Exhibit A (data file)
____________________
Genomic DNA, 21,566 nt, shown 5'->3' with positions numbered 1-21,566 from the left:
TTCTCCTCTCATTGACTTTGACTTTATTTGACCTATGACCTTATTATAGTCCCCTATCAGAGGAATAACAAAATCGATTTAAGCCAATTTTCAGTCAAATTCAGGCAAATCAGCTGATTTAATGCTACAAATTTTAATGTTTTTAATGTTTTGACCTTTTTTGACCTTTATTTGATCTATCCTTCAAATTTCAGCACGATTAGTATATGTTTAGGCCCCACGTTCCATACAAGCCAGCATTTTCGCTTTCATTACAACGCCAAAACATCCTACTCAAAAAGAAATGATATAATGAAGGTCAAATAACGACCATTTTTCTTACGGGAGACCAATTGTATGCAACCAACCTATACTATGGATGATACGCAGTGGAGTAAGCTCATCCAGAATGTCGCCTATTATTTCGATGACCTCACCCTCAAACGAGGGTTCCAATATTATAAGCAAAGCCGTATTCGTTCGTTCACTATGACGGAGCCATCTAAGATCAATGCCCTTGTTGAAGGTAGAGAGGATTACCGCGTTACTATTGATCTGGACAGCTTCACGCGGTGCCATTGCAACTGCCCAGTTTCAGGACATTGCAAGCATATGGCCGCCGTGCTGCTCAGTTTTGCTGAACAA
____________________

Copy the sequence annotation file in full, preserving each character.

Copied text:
Genomic DNA, 21,566 nt, shown 5'->3' with positions numbered 1-21,566 from the left:
TTCTCCTCTCATTGACTTTGACTTTATTTGACCTATGACCTTATTATAGTCCCCTATCAGAGGAATAACAAAATCGATTTAAGCCAATTTTCAGTCAAATTCAGGCAAATCAGCTGATTTAATGCTACAAATTTTAATGTTTTTAATGTTTTGACCTTTTTTGACCTTTATTTGATCTATCCTTCAAATTTCAGCACGATTAGTATATGTTTAGGCCCCACGTTCCATACAAGCCAGCATTTTCGCTTTCATTACAACGCCAAAACATCCTACTCAAAAAGAAATGATATAATGAAGGTCAAATAACGACCATTTTTCTTACGGGAGACCAATTGTATGCAACCAACCTATACTATGGATGATACGCAGTGGAGTAAGCTCATCCAGAATGTCGCCTATTATTTCGATGACCTCACCCTCAAACGAGGGTTCCAATATTATAAGCAAAGCCGTATTCGTTCGTTCACTATGACGGAGCCATCTAAGATCAATGCCCTTGTTGAAGGTAGAGAGGATTACCGCGTTACTATTGATCTGGACAGCTTCACGCGGTGCCATTGCAACTGCCCAGTTTCAGGACATTGCAAGCATATGGCCGCCGTGCTGCTCAGTTTTGCTGAACAA